By admin       2016-09-02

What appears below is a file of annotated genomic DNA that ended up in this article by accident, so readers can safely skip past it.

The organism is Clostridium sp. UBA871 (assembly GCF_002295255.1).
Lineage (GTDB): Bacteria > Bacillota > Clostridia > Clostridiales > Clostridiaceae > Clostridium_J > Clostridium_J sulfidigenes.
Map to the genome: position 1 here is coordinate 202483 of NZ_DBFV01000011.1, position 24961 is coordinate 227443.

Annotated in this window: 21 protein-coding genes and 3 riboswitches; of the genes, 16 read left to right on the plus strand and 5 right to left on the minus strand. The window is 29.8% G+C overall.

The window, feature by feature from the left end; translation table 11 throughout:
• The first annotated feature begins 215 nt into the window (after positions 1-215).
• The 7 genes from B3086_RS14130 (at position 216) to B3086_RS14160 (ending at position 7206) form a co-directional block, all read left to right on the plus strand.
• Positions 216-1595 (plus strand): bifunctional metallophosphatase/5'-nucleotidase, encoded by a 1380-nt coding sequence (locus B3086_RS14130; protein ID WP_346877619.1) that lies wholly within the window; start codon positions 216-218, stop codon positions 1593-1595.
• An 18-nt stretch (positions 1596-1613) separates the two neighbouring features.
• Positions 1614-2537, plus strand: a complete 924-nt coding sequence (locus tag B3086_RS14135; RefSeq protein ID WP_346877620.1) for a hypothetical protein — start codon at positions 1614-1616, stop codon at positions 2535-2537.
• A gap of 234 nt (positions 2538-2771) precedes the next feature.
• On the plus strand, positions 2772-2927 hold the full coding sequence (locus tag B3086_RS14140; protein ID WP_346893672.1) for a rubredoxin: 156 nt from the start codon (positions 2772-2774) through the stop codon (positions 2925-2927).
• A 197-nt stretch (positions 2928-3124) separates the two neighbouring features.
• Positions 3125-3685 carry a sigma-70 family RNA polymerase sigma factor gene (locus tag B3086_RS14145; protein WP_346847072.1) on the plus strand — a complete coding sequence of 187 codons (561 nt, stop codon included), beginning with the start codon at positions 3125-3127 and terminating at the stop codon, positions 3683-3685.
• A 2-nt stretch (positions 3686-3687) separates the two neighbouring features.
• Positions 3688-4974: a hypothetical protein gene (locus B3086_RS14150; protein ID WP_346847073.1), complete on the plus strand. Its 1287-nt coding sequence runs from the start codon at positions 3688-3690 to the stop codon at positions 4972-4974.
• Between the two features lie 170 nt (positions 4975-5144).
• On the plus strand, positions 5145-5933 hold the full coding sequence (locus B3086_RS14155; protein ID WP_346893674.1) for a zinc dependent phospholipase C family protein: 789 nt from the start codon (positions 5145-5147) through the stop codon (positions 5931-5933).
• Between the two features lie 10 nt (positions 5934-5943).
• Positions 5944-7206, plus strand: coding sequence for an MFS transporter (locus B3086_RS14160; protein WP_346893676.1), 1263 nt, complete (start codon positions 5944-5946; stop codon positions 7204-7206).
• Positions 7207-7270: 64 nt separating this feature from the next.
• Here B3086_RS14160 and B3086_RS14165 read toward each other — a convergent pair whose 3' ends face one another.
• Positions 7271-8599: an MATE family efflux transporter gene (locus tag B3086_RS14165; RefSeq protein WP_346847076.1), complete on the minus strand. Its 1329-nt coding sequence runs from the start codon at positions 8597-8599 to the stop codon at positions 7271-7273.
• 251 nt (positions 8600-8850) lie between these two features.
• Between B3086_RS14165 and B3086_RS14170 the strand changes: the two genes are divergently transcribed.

Sep 1, 2016 - AHMEDABAD: With the prices of tur dal and other pulses going through the roof, nowadays their rates range between Rs155 and Rs180 a kg, farmers in Gujarat are increasingly choosing to sow pulses. The land area in which tur, urad and other pulses are sown in the state has risen by around 60% from last year. This year, the area in which pulses have been sown is 6.499 lakh hectares while last year this was 4.14 lakh hectares. Not just pulses but land area sown with groundnut, an oilseed crop, has increased in the state. After several years, farmers are again showing interest in groundnut farming. Officials in the agriculture department said that farmers are leaving cotton and now moving back to their traditional favourite, groundnut, or turning to farming of pulses. The are several reasons for the increase in cultivation of pulses. The Union government has increased the minimum support price (MSP) for dals by Rs 200, from Rs 4,300 to Rs 4,500 per quintal. Further, delayed sowing because of the late arrival of rains has also made farmers switch to pulses. In Gujarat this year, groundnut has been sown on 16.33 lakh hectares against the 10-year average acreage of 13.93 lakh hectares. This indicates that the area sown with groundnut had increased 117% the land area in which the crop was sown earlier. Last year, groundnut was sown on only 12.94 lakh hectares. Simultaneously, cotton has shown a declining trend. This year, cotton was sown on 23.82 lakh hectares against the 10-year average average of 28.21 lakh hectares. This represents just 84% of the usual cotton average. Sanjay Gadhiya, a farmer from Gadhada village in Paddhdhari taluka of Rajkot district, said that he had gone in for early sowing of cotton but later realized that the crop had been infected with pink bollworm. "I decided to remove the undeveloped cotton crop and replace it with tur and soyabean. I have removed the cotton crop from all the 12 bighas. The reason for going in for tur and soyabean is that they they fetch good price in the market. I wanted to make up for the earlier loss," Gadhiya said. R K Siyani, professor of agriculture economics at Junagadh Agriculture University (JAU), said that farmers are opting for pulses because they get good prices for their crops compared to cotton for which the minimum support price is low. "Farmers have realized that pulses fetch better price. Also, the relatively late sowing this year also favours pulses," Siyani said. VP Chovatia, director of research, JAU, said the farmers always go in for crops whcih fetch good returns. "In cotton, farmers have been suffering huge losses for the past two years because of pink worm. Also, the support price for dal and groundnut is much higher that cotton's," Chovatia said.

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